The Guardian view on American mortality: the price of a ruthless economy.
Yes. Future history books may point to our society, and wonder how we could be so blind.
Guardian.UK: TPP trade deal - text published online.
Folks seem to be having a difficult time downloading it. Awaiting critical analyses.
Guardian.UK: George Bush Sr book reveals a more dangerous Dick Cheney than anyone knew.
“Perhaps the most alarming revelation to emerge from the new Bush biography is the elder man’s recollection that while Cheney had been his defence secretary, he had commissioned a study on how many tactical nuclear weapons would be needed to eliminate a division of Saddam Hussein’s Republican Guard. Apparently the answer was 17, though a more profound conclusion is that Cheney was a more dangerous figure than anyone knew.” Jesus. Seventeen? The Republican Guard collapsed on its own, after the air campaign (~28,000 munitions dropped, many of the surgical ‘smart’ variety).
The HIll: Right-wing media aims at Rubio.
So much fun watching them devour their own.
The Atlantic: Regulating Payday Loans Is a Start But It Won’t Fix the Underlying Problem.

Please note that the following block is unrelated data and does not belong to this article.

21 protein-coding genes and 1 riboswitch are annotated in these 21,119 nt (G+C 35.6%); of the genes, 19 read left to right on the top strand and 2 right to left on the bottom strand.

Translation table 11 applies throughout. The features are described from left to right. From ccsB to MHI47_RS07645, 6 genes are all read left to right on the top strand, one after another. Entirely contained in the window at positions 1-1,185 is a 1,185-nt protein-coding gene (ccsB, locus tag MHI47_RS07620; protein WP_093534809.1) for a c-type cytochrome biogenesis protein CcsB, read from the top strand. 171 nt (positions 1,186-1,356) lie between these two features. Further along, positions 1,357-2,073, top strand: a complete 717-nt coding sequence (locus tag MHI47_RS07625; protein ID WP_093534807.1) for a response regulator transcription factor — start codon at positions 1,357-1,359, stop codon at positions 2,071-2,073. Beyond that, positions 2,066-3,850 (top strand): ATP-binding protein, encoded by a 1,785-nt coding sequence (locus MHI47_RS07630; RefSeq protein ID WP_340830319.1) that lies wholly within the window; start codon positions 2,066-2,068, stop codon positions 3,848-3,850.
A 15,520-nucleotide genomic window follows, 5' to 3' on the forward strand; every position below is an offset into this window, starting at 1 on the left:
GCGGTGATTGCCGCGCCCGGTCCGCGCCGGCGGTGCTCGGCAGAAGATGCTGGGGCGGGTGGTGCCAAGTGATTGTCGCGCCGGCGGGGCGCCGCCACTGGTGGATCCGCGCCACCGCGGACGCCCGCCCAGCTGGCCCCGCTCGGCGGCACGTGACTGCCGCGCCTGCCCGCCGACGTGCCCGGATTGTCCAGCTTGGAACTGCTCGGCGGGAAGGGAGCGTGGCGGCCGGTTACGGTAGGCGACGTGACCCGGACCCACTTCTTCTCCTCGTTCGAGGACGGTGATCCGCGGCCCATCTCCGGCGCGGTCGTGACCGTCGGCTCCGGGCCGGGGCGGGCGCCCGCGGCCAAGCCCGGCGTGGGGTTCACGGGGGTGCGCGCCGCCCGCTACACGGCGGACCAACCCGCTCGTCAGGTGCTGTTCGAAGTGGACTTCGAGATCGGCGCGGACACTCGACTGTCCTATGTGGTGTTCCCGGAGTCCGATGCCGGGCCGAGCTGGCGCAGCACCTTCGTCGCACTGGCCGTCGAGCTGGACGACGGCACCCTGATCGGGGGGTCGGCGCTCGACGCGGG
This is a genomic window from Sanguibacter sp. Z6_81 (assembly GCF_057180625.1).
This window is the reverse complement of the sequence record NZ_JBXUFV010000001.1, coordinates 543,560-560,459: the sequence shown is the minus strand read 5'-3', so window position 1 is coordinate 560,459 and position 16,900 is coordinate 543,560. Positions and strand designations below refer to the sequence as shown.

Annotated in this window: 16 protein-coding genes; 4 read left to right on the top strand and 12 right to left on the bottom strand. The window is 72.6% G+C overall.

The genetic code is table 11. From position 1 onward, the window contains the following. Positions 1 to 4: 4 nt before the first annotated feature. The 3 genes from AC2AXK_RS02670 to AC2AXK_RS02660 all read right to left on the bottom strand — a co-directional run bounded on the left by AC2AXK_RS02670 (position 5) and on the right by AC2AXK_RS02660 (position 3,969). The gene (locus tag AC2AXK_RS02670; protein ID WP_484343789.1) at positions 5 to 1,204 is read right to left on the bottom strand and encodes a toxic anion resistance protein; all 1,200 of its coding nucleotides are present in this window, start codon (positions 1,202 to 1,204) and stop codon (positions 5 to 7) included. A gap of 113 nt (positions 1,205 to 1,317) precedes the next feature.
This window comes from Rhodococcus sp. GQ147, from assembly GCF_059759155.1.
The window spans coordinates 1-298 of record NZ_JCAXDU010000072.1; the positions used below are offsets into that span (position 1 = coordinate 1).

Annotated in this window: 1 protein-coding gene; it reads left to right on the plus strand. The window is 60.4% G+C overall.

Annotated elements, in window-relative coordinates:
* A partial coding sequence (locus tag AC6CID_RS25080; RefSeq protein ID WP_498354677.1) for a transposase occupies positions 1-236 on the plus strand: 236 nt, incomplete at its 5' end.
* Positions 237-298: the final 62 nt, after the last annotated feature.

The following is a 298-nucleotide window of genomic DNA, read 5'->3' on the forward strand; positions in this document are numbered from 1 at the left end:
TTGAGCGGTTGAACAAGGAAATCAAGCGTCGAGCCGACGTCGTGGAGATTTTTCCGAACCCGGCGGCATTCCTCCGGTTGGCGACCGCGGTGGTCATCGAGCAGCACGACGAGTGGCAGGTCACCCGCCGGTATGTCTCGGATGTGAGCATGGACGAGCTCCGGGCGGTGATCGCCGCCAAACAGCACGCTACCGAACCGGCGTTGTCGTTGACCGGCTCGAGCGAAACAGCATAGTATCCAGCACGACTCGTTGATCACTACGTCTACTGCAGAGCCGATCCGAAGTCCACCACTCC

“Short on cash and without a strong enough credit history to get a bank loan to tide them over, Melissa went to a payday lender, taking out a meager $450. When they weren’t able to pay the debt back in a matter of weeks, the amount ballooned to $1,700 thanks to the high interest rates, fees, and rollover loans (loans that get folded into new, larger loans when a borrower is unable to repay their initial loan).” On usury.
Techdirt: Connecticut Police Announce Plan To Open Unlocked Vehicles And Seize Valuables.
“My guess is this program will be shut down sometime in the next few days. The city has hugely miscalculated the public’s receptiveness to its warrantless search and seizure ‘public service.’” Good lord. Unlawful search and seizure, right here.
Fox: Paul Ryan’s block grant scheme is doomed — for one simple reason.
“Ryan’s block grant ‘proposition’ is not just terrible policy, though it’s important to show that it is. It’s another phony gesture, like the balanced-budget amendment to the Constitution — a plausible-sounding scheme that is perpetually on the table because it will never happen, an excuse for not proposing or standing behind the real choices about whose benefits should be cut and whose expanded.”